Here's five lighting setups from simple to complex.
Photo By Jeff Ludes
Lots Of Lights Keep It Dark
Effective lighting is a crucial element in advertising photography. To get this shot for a 2010 brochure for the Honda CR-V minivan/SUV hybrid, LA-based automotive photographer Jeff Ludes (www.jeffiudes.com) needed 4 hours and a team of three assistants.
His main lights were Arri tungstens, without the Fresnel lenses that cinematographers often use as broad spots. “We didn’t use Fresnel lenses because we wanted the light to spill everywhere, like street lights,” Ludes says.
In fact, the existing lights were an important part of his lighting setup, and all the added background lights were gelled with a unique combination of color-correcting acetate filters so their output matched the color temperature of the street lights.
His ultimate goal was to add color and mood that would offer an emotional context for the car (upbeat, youthful, and urban chic). Of equal importance, however, was using lighting to sculpt the car physically: its shaping, line, color, and size. To make it stand out, he lit the car with a whiter light than the warm background, which helped its cool blue color stand out.
As the blue sky and its reflections in the windows hint, this shot was made at dusk. “The challenge for lighting a dusk scene like this is that the lights have to be set up during broad daylight, when you can’t really evaluate their placement and brightness levels,” says Ludes. “Then when the sun goes down, you have to work very quickly to fine-tune the final placement and shoot during that small window when the balance between artificial and daylight is perfect.”
If Ludes had used 2000-watt lights throughout this scene, the resulting exposures would have produced deep, black shadows in the unlit areas, which would have undermined the photographer’s vision for a vibrant, light-filled street scene. “When gels weren’t needed,” says Ludes, “we often used lights as small as 150 watts.”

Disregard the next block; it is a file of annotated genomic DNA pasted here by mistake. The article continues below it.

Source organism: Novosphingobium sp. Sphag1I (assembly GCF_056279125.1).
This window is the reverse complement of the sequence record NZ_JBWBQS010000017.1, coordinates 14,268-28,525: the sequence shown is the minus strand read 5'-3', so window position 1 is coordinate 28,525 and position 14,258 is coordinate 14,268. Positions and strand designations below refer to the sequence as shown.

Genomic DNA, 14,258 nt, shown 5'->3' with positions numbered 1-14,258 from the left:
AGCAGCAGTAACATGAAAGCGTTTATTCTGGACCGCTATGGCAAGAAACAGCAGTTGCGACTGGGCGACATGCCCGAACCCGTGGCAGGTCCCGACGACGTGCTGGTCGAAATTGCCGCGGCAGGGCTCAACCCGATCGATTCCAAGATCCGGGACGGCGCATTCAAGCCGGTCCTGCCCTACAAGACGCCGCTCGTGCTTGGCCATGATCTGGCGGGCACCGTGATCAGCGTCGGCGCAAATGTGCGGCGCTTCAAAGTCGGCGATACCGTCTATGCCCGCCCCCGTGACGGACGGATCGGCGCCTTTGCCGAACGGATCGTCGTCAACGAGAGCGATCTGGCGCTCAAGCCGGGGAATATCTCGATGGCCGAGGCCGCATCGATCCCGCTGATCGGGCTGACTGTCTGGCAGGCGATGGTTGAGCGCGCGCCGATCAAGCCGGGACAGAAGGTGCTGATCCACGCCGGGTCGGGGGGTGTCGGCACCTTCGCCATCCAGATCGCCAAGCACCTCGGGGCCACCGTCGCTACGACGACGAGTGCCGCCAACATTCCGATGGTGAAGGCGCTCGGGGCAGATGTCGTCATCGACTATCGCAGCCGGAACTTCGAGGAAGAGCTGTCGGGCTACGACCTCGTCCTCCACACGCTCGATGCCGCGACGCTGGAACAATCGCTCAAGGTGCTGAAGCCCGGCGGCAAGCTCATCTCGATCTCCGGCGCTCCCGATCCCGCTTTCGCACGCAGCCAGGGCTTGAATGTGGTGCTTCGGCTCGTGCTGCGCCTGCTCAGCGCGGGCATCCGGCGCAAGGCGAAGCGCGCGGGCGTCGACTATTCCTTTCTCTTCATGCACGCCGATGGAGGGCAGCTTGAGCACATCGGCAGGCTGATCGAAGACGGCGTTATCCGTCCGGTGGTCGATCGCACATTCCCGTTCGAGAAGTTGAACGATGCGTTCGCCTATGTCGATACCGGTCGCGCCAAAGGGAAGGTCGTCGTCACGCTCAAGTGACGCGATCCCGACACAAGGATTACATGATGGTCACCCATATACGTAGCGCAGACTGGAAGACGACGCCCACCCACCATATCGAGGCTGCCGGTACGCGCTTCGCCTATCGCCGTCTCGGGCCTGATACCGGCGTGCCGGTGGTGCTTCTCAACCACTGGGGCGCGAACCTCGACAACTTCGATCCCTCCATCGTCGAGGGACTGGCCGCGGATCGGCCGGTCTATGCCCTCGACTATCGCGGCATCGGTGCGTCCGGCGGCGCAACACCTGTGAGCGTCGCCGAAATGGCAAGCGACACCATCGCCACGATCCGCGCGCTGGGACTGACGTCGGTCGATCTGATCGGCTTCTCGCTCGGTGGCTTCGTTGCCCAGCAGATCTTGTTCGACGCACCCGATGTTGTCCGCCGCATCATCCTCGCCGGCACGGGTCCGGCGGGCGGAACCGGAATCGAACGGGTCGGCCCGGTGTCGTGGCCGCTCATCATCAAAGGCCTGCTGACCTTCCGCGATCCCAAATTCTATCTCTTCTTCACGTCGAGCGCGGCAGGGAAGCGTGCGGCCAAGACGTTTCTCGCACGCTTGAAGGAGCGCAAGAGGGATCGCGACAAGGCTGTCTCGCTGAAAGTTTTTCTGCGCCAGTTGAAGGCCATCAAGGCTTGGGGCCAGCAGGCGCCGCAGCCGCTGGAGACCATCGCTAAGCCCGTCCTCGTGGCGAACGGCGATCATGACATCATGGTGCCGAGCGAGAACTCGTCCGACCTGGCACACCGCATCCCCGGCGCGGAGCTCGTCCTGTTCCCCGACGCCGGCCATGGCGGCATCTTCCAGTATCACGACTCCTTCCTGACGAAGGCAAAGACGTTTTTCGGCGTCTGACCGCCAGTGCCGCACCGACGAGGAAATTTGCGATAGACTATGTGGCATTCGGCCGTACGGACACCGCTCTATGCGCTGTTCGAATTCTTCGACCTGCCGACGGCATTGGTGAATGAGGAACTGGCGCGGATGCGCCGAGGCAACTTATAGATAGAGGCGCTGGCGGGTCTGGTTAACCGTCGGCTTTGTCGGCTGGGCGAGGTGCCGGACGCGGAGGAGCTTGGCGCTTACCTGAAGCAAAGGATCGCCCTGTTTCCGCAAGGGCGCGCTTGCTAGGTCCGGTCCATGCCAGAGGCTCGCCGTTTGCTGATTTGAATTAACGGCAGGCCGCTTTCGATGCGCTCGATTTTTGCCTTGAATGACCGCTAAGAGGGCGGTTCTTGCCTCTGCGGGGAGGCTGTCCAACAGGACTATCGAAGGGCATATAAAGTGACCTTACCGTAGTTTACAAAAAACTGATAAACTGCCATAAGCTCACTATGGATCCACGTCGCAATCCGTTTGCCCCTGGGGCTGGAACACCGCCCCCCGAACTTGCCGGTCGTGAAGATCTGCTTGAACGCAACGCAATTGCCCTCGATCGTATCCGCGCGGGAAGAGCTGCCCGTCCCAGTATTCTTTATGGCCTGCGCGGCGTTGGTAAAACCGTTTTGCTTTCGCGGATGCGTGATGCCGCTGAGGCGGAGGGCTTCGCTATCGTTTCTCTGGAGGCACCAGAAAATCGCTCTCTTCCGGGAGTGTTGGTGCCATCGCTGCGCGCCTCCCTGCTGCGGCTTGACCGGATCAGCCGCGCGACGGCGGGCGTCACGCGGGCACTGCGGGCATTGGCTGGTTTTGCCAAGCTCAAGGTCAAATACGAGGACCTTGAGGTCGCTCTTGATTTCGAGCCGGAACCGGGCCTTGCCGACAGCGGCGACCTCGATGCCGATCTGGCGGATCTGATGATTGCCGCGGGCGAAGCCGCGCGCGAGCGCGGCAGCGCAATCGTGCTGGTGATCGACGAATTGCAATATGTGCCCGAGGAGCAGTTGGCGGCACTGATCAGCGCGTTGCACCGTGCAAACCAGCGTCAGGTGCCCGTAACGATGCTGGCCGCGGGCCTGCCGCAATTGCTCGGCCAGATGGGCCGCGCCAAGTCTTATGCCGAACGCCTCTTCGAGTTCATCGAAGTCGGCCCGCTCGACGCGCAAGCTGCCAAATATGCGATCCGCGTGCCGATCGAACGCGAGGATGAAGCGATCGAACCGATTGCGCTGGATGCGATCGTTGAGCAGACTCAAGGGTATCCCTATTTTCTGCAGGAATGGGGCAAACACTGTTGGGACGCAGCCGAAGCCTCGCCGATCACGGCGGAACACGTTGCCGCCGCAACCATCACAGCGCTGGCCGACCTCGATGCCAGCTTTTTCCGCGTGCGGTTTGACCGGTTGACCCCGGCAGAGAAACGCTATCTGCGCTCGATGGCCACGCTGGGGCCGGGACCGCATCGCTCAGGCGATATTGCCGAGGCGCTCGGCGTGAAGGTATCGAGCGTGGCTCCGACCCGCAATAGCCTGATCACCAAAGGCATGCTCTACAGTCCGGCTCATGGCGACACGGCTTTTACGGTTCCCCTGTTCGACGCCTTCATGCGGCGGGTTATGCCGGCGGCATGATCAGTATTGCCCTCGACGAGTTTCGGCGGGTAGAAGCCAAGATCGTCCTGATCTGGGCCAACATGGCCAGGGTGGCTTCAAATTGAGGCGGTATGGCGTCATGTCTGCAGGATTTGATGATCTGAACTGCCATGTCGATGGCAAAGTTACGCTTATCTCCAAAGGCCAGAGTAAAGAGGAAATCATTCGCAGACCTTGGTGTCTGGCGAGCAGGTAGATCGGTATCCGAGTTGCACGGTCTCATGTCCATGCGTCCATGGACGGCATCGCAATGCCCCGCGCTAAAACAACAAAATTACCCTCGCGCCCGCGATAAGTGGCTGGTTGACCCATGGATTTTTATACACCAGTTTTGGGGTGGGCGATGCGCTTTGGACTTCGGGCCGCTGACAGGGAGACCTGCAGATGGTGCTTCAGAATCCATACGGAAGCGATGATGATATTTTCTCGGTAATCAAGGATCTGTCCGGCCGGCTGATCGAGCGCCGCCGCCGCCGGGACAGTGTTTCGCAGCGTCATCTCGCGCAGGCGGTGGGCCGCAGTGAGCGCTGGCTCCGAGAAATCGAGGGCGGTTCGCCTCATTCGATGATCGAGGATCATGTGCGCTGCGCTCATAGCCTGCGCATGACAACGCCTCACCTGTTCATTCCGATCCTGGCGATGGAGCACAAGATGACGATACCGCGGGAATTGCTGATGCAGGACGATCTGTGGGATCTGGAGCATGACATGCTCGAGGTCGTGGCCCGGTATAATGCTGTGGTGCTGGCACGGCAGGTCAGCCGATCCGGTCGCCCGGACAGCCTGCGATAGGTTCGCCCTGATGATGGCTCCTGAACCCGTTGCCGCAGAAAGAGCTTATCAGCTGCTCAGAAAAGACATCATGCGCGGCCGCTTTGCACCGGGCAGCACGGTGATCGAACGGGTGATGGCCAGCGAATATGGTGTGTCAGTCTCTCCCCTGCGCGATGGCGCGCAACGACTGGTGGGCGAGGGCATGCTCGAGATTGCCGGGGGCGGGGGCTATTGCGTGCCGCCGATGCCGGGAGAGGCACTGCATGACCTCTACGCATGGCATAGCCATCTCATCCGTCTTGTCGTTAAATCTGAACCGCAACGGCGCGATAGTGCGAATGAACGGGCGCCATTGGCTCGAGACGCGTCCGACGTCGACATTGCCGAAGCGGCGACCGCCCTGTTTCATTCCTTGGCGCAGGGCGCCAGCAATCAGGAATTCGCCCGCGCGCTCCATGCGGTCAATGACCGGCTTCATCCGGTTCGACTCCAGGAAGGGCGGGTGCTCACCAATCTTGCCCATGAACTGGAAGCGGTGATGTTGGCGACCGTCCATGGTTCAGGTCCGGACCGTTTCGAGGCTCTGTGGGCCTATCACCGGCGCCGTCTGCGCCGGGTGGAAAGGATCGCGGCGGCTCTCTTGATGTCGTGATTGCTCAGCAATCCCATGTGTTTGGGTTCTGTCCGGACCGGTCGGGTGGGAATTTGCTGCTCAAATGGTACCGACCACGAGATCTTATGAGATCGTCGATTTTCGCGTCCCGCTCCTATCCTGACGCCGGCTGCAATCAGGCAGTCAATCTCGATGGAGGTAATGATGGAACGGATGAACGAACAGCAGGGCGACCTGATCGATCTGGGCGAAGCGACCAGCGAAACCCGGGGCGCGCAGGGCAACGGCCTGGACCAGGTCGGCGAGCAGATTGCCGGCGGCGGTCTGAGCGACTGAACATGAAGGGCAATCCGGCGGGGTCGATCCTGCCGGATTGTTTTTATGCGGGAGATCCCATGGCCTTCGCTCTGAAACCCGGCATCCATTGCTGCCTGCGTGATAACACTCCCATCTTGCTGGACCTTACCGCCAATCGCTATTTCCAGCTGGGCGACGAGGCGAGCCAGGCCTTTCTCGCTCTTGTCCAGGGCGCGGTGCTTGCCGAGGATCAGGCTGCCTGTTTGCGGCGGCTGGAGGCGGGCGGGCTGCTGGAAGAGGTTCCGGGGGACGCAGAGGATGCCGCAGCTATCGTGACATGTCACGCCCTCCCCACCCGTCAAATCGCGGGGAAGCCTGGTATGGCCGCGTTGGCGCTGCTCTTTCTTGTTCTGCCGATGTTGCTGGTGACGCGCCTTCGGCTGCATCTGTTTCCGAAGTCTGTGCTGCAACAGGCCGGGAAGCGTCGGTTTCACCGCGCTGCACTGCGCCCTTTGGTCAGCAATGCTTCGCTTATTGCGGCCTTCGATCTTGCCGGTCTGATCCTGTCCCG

He explains, “One thing people don’t realize about lighting after dark is that very small, dim lights are often preferable to larger, brighter lights. Anything too bright will only cause the shadows to darken.”
Other details? A water truck wet down the street to give life and sheen to those surfaces which otherwise would have been murky, featureless blacks. The photographer’s team also built the foreground sidewalk, so the composition wouldn’t imply that the Honda was stopped in the middle of the street (it was actually parked in front of a driveway).
The final image shown here is a composite of eight different pictures, each framed, lit, and selected for the way it rendered a specific element. Separate exposures were made for the car’s side, wheels, and back, for example. “When the lights sculpted the fender properly, they threw the wheel wells into dark shadow, which necessitated a separate exposure for the tires,” says Ludes.
Now that’s a production!
Jeff Ludes lit this scene with four 1,000-watt, four 650-watt, one 2,000- watt, and one 350-watt arri tungsten lights. Those illuminating the human models in the background were softened through Scrim Jim diffusion panels. While the arris threw a warm light, the car was lit by the cooler 8-foot Kino flo daylight fluorescent fixture. Shot with an alpa Max mediumformat camera, phase one p65+ digital back and rodenstock APO Sironar 35mm f/4.5 hr lens.